We are a wildlife preserve, has not been any hunting here since 1957, when it was designated as one, have signs posted and all kinds of no trespassing ones along with the preserve ones no trespassing, hunting or fishing.
Have caught a few trespassers over the years and still some people ask if they can hunt?
Here in VA the general rule is a minimum of 100 yards away from roads. The same for structures occupied as dwellings or where public may gather. To the best of my knowledge there is no state level law enumerating distance from property lines. Locally: Halifax Co prohibits the discharge of any rifle bigger than a .22 rimfire from an elevated stand within 100 yards of property lines except with written permission of the landowner or tenant; Stafford Co has some vague language about private roads within subdivisions with parcels of 10 acres or less.
That’s about it based on my quick perusal of the VA DWR’s pamphlet. It’s fairly common for people to situate blinds on that 100 yard line to the road so as to have the bulk of their land to fire into. While most of the hunters I know are intelligent, considerate people & would take care to avoid property lines and/or ask if it was ok to be near it, I wouldn’t bet my safety on all hunters doing the same.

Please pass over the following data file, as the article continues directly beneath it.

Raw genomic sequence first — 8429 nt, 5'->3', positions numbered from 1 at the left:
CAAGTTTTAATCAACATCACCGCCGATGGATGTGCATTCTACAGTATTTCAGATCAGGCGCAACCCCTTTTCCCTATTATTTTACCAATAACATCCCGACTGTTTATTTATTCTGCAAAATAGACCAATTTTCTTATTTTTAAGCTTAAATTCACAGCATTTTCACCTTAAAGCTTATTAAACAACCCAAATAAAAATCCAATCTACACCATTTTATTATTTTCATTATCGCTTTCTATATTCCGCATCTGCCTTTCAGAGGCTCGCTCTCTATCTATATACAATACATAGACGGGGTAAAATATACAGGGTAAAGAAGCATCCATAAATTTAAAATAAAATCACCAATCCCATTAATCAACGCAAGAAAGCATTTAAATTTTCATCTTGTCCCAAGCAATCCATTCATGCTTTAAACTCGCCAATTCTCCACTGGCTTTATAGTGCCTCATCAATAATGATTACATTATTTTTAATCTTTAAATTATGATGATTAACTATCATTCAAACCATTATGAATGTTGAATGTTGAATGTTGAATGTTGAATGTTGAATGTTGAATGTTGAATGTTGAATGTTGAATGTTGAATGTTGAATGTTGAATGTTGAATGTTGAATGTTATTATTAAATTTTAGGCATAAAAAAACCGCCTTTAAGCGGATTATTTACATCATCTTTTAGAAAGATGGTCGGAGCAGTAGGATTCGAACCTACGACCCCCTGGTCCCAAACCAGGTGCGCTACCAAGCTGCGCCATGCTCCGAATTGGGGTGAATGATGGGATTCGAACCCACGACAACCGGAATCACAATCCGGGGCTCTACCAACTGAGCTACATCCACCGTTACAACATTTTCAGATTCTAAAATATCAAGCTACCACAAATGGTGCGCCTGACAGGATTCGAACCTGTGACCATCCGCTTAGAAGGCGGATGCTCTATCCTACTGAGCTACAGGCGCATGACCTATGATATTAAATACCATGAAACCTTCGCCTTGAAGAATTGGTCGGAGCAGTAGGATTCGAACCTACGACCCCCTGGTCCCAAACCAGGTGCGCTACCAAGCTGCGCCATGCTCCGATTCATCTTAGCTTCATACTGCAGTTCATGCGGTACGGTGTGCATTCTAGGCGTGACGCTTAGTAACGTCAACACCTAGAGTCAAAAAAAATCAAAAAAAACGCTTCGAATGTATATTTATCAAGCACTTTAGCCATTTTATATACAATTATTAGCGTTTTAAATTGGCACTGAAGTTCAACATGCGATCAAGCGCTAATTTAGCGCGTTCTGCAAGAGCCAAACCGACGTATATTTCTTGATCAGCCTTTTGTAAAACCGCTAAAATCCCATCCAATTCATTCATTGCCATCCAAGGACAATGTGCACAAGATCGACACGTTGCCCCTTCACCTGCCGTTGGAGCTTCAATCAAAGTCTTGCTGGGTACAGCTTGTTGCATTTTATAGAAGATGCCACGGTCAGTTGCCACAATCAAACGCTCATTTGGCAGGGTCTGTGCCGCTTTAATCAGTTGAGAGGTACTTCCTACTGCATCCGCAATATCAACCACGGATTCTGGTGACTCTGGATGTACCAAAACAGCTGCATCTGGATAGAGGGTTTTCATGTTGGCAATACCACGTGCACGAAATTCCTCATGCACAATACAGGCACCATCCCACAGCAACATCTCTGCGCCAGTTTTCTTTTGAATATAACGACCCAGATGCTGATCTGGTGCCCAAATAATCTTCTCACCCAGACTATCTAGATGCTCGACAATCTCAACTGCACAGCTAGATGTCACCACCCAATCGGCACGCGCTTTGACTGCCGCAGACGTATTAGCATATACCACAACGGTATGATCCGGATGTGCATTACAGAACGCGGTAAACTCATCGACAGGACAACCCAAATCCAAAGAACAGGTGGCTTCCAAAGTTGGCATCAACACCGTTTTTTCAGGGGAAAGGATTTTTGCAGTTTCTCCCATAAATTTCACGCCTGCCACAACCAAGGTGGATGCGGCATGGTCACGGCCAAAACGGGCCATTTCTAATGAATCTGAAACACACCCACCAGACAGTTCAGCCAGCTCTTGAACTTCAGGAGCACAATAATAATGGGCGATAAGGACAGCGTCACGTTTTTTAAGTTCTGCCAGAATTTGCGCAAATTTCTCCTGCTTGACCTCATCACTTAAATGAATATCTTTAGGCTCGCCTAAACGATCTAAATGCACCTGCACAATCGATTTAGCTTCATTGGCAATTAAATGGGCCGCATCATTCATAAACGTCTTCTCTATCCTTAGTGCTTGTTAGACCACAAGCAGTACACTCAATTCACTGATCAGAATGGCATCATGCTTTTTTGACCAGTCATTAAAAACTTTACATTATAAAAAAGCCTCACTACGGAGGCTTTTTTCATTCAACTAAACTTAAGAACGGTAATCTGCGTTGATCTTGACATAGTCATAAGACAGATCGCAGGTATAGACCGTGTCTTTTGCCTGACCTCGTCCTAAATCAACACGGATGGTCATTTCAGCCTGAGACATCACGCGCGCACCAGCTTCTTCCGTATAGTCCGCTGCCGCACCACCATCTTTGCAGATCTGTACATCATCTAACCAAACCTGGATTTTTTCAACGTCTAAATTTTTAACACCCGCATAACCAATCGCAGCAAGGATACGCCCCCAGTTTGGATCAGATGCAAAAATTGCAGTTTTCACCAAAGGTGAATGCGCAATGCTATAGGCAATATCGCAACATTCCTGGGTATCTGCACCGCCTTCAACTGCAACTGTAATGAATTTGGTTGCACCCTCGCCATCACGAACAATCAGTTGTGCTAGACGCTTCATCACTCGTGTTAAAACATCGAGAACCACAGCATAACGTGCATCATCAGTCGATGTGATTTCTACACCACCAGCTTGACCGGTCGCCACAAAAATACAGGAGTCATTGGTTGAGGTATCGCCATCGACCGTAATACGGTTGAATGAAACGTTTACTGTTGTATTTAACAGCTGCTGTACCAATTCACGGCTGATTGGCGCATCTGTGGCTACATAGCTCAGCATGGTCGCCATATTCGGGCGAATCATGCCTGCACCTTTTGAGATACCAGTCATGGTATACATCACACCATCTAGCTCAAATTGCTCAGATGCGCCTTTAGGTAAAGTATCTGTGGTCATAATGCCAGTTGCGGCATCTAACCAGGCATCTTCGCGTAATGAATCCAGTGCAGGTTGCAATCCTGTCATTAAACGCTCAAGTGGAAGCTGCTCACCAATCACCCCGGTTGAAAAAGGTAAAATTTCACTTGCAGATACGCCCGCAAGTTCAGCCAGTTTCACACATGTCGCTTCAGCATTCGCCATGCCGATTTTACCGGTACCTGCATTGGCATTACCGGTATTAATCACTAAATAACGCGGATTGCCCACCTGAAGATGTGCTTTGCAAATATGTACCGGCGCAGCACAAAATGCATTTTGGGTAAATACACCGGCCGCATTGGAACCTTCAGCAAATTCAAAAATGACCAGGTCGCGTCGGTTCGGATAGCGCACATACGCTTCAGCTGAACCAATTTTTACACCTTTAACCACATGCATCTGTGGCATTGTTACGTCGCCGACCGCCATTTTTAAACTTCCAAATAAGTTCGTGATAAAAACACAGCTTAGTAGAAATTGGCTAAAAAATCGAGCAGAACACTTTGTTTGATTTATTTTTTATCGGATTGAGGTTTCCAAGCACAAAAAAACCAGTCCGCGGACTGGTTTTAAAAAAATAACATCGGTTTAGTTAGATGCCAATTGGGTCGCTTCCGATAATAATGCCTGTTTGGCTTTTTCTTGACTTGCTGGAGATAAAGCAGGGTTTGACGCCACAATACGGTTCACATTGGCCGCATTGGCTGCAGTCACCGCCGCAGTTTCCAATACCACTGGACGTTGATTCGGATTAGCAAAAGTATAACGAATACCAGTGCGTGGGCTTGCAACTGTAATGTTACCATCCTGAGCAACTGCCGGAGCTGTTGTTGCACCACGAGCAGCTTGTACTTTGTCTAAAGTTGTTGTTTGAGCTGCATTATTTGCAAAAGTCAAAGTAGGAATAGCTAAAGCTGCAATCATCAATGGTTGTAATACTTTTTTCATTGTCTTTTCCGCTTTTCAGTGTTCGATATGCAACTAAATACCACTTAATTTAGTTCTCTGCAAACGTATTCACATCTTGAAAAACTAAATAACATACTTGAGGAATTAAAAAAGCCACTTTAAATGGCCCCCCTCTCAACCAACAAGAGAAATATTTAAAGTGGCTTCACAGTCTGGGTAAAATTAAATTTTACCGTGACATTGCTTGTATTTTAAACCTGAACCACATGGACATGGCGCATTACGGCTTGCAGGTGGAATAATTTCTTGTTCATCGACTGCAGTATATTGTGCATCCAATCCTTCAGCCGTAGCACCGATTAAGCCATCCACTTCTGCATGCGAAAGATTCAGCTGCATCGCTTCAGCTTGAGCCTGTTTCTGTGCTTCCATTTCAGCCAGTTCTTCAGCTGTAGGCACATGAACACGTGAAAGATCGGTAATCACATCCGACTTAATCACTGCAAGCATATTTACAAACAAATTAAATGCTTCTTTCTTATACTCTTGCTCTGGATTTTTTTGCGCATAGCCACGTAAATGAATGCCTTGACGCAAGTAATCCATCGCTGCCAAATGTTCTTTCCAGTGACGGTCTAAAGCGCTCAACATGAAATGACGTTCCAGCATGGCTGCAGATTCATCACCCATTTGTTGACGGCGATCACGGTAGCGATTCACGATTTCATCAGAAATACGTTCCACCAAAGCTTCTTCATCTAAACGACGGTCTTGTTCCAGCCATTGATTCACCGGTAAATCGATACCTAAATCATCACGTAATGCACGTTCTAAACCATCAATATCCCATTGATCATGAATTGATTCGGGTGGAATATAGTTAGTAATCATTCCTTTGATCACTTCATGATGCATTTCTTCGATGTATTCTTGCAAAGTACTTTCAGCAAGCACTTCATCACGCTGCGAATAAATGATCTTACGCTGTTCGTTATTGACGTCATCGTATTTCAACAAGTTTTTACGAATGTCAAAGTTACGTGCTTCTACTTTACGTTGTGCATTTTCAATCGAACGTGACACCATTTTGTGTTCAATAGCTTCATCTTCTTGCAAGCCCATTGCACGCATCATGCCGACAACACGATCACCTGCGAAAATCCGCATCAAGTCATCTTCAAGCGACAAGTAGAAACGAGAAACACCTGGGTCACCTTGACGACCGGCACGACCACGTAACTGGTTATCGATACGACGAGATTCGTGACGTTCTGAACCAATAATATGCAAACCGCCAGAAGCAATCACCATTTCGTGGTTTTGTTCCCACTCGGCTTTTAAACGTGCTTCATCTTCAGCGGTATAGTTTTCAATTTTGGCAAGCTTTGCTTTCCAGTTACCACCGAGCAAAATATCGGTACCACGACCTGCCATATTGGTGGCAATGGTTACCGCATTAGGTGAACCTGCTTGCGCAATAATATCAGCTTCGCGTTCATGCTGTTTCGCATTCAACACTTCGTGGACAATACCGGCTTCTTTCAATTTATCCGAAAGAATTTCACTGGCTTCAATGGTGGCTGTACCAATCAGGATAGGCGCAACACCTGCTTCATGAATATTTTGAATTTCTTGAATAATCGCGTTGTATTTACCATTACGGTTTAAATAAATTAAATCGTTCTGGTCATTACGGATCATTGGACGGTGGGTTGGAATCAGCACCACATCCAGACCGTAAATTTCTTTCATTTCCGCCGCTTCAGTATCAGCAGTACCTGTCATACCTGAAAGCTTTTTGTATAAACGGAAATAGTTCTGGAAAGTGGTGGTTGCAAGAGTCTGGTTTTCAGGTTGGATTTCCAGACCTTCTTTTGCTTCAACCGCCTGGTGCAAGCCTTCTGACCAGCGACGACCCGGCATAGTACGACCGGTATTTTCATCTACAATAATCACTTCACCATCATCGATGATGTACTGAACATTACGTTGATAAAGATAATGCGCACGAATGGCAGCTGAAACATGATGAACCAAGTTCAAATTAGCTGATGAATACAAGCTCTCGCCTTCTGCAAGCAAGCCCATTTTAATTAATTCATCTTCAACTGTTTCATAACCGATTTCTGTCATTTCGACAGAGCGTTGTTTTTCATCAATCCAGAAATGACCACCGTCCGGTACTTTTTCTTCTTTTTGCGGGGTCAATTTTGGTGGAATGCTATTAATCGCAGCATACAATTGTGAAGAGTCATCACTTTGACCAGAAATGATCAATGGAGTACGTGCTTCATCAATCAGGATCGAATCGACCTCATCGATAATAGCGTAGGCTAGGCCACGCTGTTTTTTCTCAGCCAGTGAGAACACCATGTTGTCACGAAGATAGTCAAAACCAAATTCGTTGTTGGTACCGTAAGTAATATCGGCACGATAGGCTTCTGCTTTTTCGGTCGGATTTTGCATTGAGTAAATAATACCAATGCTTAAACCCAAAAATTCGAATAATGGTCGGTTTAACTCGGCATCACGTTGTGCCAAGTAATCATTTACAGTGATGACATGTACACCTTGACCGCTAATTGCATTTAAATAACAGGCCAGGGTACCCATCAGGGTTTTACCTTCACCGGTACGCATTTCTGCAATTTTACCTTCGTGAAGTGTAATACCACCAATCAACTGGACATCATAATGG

We posted new no hunting/trespassing signs ahead of this year’s deer season and someone took two of them down already. I would put up trail cams but I’m afraid they would be stolen. I’m going to see if the game warden can keep an eye on it if they aren’t stretched too thin with manpower.
When we first moved here, I also used to bring my horses up to the front pasture by the barn. Then I retired and can keep an eye things all day.
That said, the pastures are bordered are three sides by landowners who are hunting savvy and do not “cotton” to strangers with guns climbing over their fences. They and me would start shooting:)
Right before we settled here, a truck that wasn’t local ended up with tires and wheels missing when the hunting trespasser got back back to the truck.
I’ve not had much issue with hunters. Nor am I anticipating issues this season. Both of my horses are accustomed to artillery fire (I swear they are shooting some ridiculously powerful guns on the acreage behind me). In my location, the culture is to feed deer at home for viewing and to either hunt at clubs in more remote locations or to hunt over row crops.
It’s possible the farmer behind me might hunt on his acreage. As he is a cattle farmer, I’m fairly confident he won’t mistake my horse for a deer. I’m also confident that if he was hunting his land he wouldn’t be near our mutual property line as his house sits near there.